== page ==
• Ross Moughtin

When a perfect storm hits A&E

A hospital overwhelmed, patients on trollies even along the entrance corridor. So this lunchtime we pick Cliff up to visit Mary following surgery on her fractured elbow, relieved to hear that her condition is much better than we first feared following her fall on Monday. We take with us the prayers and best wishes of our church family along with get well cards and messages of support. She is in good heart.

It's about 40 miles to Santa Cruz, to the Hospital de Nuestra Senora de la Candelaria along the only motorway in Tenerife. It's not just the NHS overwhelmed. I understand that the problem here has been an outbreak of pneumonia. "It was like being in a war zone," Mary reflected.

It seems any health care system is in danger of being overwhelmed by ‘a perfect storm.” And it is too easy to criticise our NHS when everyone turns up at A&E at once. However, just imagine being turned away by a private hospital because you are covered by the wrong insurance company - as happened to Mary.

We need to remember that the NHS is founded on profound Christian values - care for everyone, whoever they are, whatever their situation, wherever they may be. No one is ever turned away, such is the value that God places on each person. Lepers are touched, beggars are welcomed, tax collectors invited in.

Farewell to John and Joan, Matt and Jackie and little Reuben - safe journey. Hope that Manchester airport is open. I have just told Matt that I feel like a war correspondent with his battered Remington typewriter sitting at the back of the bar trying to get his report through - such is the quality of this internet connection, the slow running of my iPad and the bustle of people about me in this bar.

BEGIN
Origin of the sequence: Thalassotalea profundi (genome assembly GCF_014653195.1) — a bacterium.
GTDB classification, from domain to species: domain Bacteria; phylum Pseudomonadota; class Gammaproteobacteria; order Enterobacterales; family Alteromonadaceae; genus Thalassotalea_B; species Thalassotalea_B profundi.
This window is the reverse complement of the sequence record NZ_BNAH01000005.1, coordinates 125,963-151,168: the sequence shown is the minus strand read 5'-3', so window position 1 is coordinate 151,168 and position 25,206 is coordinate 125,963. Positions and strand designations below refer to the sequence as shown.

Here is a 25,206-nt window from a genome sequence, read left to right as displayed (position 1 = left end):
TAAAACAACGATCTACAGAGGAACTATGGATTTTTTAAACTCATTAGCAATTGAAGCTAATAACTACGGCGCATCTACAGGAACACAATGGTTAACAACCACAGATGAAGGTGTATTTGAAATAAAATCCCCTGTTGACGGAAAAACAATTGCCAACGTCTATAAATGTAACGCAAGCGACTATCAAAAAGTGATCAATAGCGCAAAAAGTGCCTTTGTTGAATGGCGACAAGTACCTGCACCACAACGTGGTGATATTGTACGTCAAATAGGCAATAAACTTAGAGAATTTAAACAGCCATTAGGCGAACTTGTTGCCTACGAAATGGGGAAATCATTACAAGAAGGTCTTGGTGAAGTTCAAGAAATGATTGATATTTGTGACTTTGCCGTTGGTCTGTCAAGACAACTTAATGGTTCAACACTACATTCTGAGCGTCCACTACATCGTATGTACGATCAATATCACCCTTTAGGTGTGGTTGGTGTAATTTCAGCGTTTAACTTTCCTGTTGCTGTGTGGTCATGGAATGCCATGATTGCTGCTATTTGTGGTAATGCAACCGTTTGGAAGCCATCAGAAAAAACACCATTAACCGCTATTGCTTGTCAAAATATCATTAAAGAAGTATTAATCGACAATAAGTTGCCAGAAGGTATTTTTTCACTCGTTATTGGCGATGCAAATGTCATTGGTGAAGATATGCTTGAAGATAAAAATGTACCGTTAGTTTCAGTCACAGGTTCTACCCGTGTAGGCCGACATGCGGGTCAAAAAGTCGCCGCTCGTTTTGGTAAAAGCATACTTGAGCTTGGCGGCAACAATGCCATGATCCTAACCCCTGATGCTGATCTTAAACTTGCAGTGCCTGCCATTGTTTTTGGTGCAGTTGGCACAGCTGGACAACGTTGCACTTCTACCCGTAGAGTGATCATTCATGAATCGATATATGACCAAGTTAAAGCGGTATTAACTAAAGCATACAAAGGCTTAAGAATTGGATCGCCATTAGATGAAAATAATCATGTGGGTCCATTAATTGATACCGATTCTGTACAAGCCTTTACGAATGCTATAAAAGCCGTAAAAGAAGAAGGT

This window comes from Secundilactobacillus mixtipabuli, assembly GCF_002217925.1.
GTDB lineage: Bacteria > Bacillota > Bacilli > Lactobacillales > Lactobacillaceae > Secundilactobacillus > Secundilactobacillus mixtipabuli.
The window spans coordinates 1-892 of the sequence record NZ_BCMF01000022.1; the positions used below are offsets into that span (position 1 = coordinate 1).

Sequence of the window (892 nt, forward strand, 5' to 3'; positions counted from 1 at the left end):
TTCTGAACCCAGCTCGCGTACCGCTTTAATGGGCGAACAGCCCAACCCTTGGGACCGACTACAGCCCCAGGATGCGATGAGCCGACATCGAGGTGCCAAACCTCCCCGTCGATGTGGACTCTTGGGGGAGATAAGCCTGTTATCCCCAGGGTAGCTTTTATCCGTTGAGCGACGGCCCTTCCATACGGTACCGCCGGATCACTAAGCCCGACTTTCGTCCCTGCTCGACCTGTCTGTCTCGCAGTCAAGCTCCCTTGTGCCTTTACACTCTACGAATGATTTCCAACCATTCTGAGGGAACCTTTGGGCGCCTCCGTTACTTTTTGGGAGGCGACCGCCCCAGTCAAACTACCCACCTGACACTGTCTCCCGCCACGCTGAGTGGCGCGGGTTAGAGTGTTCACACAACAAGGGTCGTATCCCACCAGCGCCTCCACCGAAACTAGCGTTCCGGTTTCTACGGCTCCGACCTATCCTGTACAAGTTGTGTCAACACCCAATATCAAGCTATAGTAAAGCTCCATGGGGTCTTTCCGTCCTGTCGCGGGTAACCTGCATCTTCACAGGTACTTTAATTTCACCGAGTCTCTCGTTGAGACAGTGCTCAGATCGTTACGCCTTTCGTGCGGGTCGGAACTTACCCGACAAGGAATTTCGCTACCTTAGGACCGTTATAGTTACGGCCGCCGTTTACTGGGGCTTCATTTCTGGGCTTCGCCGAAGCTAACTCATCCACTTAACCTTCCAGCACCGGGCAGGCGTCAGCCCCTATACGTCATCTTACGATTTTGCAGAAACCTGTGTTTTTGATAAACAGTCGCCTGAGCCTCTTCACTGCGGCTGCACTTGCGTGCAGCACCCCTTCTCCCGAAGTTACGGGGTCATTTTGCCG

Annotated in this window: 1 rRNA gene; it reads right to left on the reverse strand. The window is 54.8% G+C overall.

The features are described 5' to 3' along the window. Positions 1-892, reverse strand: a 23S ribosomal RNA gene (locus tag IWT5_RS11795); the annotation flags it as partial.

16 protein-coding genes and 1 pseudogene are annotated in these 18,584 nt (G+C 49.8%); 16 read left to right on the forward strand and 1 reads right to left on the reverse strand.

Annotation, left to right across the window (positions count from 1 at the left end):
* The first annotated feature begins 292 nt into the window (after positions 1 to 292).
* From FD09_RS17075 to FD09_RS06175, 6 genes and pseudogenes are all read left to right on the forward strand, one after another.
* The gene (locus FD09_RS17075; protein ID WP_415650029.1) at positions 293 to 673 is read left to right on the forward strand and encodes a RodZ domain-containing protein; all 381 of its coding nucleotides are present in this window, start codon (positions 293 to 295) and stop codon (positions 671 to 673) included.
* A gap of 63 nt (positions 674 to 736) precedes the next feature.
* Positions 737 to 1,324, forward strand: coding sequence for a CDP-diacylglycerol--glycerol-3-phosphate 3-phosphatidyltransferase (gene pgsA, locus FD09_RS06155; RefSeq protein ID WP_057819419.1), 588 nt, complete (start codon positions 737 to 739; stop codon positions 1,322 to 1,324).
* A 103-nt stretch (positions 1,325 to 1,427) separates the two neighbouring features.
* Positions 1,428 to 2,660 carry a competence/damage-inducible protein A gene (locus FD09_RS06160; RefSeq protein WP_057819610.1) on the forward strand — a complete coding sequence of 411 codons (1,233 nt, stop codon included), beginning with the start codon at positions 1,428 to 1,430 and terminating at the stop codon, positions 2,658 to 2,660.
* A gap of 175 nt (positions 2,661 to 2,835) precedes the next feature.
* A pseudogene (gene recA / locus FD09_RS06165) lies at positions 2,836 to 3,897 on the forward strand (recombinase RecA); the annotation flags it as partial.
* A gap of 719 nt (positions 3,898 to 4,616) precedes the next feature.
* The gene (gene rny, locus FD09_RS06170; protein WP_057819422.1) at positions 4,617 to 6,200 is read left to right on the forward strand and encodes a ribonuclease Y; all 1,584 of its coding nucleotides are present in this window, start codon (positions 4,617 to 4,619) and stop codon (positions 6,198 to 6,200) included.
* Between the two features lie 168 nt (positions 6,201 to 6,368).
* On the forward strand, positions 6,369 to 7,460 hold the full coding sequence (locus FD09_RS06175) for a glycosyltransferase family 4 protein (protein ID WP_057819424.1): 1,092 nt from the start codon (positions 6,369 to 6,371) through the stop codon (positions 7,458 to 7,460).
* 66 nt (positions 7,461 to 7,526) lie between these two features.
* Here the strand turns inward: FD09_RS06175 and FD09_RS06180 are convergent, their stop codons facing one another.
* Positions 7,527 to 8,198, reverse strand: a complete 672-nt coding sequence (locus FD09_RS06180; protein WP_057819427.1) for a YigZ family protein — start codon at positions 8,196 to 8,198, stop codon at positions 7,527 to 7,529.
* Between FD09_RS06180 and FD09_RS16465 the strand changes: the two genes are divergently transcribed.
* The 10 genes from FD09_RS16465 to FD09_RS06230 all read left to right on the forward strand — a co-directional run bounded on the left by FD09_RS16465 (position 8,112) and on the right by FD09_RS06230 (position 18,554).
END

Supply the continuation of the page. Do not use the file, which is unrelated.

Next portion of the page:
So often I hear parishioners tell me, as they recover from a life-threatening condition, how wonderful their care has been.

For hard-working staff, committed to the care of their patients often in trying situations are upheld in the ethos of Christian service. Of course, we are all sinners prey to status seeking and personal ambition. Like the Church of England. But those values are just as valuable, so to speak. And so we need to affirm those medical and support staff battling on through this year’s winter crisis.

“Joy can only be real,” mused Leo Tolstoy, “if people look upon their life as a service and have a definite object in life outside themselves and their personal happiness.”

And that just not just apply to those in public service, whatever their department. It applies to us all - to see Christ in each customer, each passenger, each colleague.

For as Jesus himself taught “'Truly I tell you, whatever you did for one of the least of these brothers and sisters of mine, you did for me.” (Matthew 25:41)

This was the verse Mother Theresa reflected on while she was in hospital in 1983:

Jesus is the Hungry - to be fed. Jesus is the Thirsty - to be satiated. Jesus is the Naked - to be clothed. Jesus is the Homeless - to be taken in. Jesus is the Sick - to be healed. Jesus is the Lonely - to be loved. Jesus is the Unwanted - to be wanted. Jesus is the Leper - to wash his wounds. Jesus is the Beggar - to give him a smile. Jesus is the Drunkard - to listen to him. Jesus is the Mental - to protect him. Jesus is the Little One - to embrace him. Jesus is the Blind - to lead him. Jesus is the Dumb - to speak for him. Jesus is the Crippled - to walk with him. Jesus is the Drug Addict - to befriend him. Jesus is the Prostitute - to remove from danger and befriend her. Jesus is the Prisoner - to be visited. Jesus is the Old - to be served.

May the Holy Spirit give us all this vision, this way of seeing each other.

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